A sign of contradiction

By Archbishop Salvatore J. Cordileone

During Palm Sunday and Holy Week, I am reminded of a special childhood memory thanks to my maternal grandfather, after whom I am named. My grandfather had an interesting way of crafting a cross out of the fronds of palm branches distributed at the Palm Sunday Masses. I would watch him make several delicate folds and circular manipulations of the fronds to produce an impressive-looking cross, with a tight ring at the intersection that effectively held the cross together.

I cherished these unique icons created by my grandfather, and they served as a reminder during Holy Week of our Lord’s passion on the cross and the triumph of the cross on Easter Sunday.

This is a time of the year when we can deepen our reflection on the meaning of the cross and Christ crucified, which is described in sacred scripture as a sign of contradiction — “a stumbling block to Jews and foolishness to Gentiles” (1 Cor 1:23).

Yet, as the scriptures also tell us, the wisdom of God is not the same as the wisdom of man. As we read in the prophet Isaiah: “As high as the heavens are above the earth, so high are my ways above your ways and my thoughts above your thoughts” (Is. 55:9).

With this reality as a guidepost, and with the help of the saints, perhaps we can in some small way view Jesus on the cross through the lens of our Creator. The Catholicism video series by Bishop Robert Baron released more than a decade ago is one source that presents the cross as a paradox.

The series quotes St. Thomas Aquinas who said that if you want to see the perfect reflection of the Beatitudes, look to Christ crucified. The word beatitude means joy. St. Thomas said that if we want to be happy, we should despise the things that Jesus despised on the cross and love the things that Jesus loved on the cross. What did Jesus despise? He despised the four things that people typically chase to achieve happiness: wealth, pleasure, power, and honor.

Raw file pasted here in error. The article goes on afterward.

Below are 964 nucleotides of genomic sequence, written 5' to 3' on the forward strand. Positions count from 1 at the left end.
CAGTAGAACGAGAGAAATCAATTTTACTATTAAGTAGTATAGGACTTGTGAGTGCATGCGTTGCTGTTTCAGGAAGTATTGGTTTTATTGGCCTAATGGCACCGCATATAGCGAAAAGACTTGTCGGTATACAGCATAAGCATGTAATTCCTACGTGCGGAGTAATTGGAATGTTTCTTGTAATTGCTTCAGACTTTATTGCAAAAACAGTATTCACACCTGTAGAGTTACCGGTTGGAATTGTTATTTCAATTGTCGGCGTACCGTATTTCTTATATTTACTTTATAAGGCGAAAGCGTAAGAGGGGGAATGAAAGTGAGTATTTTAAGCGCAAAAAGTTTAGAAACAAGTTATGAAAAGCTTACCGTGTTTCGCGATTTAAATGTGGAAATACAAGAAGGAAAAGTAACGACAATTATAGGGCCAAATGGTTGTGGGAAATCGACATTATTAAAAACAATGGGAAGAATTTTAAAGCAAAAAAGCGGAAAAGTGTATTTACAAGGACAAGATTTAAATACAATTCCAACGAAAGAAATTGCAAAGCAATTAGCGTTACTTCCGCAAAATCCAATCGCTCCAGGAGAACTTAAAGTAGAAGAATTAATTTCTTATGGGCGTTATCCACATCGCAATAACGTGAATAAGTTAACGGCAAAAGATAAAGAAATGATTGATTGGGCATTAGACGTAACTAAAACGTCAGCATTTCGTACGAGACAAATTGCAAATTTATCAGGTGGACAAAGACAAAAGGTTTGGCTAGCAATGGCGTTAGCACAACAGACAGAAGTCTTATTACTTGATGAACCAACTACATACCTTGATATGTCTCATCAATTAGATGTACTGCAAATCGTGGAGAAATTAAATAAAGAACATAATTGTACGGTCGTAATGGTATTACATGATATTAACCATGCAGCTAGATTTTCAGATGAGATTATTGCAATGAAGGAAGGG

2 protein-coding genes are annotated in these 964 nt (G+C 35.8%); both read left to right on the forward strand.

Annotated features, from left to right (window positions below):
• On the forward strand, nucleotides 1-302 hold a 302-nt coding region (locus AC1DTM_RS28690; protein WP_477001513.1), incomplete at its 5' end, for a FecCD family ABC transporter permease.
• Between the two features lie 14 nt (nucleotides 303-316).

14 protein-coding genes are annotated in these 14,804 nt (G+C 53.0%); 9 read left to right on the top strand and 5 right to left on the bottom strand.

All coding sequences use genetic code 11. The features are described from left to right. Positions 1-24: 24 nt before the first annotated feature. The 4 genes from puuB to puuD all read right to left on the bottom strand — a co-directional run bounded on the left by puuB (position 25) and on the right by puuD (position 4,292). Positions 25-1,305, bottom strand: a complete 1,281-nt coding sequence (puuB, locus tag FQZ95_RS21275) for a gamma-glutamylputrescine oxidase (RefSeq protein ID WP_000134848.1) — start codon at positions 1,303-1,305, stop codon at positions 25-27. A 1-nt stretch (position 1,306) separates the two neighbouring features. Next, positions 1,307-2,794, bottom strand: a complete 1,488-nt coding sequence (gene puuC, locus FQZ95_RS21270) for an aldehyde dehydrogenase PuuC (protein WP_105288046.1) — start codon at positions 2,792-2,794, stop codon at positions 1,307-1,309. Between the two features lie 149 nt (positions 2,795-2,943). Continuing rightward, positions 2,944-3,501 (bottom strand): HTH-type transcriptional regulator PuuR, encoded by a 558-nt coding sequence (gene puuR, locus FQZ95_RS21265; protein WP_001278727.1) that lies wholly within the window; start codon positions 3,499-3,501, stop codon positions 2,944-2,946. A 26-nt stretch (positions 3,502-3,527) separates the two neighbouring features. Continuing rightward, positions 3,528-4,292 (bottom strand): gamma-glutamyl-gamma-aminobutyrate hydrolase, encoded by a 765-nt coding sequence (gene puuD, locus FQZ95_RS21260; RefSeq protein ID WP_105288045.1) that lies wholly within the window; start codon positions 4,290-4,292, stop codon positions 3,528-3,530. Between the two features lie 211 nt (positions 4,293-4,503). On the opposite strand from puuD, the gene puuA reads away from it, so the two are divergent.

Wealth? Jesus has none of it. He was stripped naked on the cross. Pleasure? Jesus took on the very limits of physical and psychological suffering. Power? Nailed to the cross, He chose to surrender His power; He could not even move. Honor? The bystanders mocked Him as He died on the cross as a common criminal.

Jesus on the cross is detached from the four things that many people strive for in their pursuit of happiness.

What did Jesus love on the cross? He loved doing the will of His Father. Although it seems very strange, Jesus on the cross is the image of a happy – that is to say, a blessed – man. From God’s perspective, the cross is an image of freedom, an image of the path that leads to joy. Where man sees tragedy, God sees triumph in the final outcome.

We learn from the saints that our Blessed Mother had to carry the knowledge of her Son’s suffering and cruel death on the cross all the days of her adult life. She knew from the prophesy of Simeon at the Presentation of Jesus in the Temple that He would be contradicted in everything He would do. Instead of being believed, He would be known as a blasphemer. Despite being of royal descent, He would be despised as a peasant. Although Jesus was God, He was treated as ignorant, a false prophet, a drunkard, and a friend of sinners.

Can you imagine what it would be like if you had to carry such knowledge of the future all the days of your child’s life? Our Blessed Mother pondered all these things in her heart and embraced her suffering in perfect virtue.

In reflecting on the cross at World Youth Day in 2023, Pope Francis challenged the youth to walk in the footsteps of the Savior:

“Let us go up with Him to Calvary, offering Him our dreams, desires, and joys, together with our sufferings, our fears, and all those situations in which we feel hopeless or overwhelmed. Let us join to His experience of abandonment all those times when we feel alone, rejected, and wronged. Let us bring to Him all our hopes for a Church that better reflects His image and for a more just, hospitable, and fraternal world. Let us ask Him once more to take upon Himself every form of injustice, violence, and discrimination, all the horrors of war, and whatever harms the poor or devastates His handiwork in creation.”

May God bless you as you carry your cross during this Holy Week, and may God fill you with His grace as we welcome the triumph of the cross on Easter Sunday.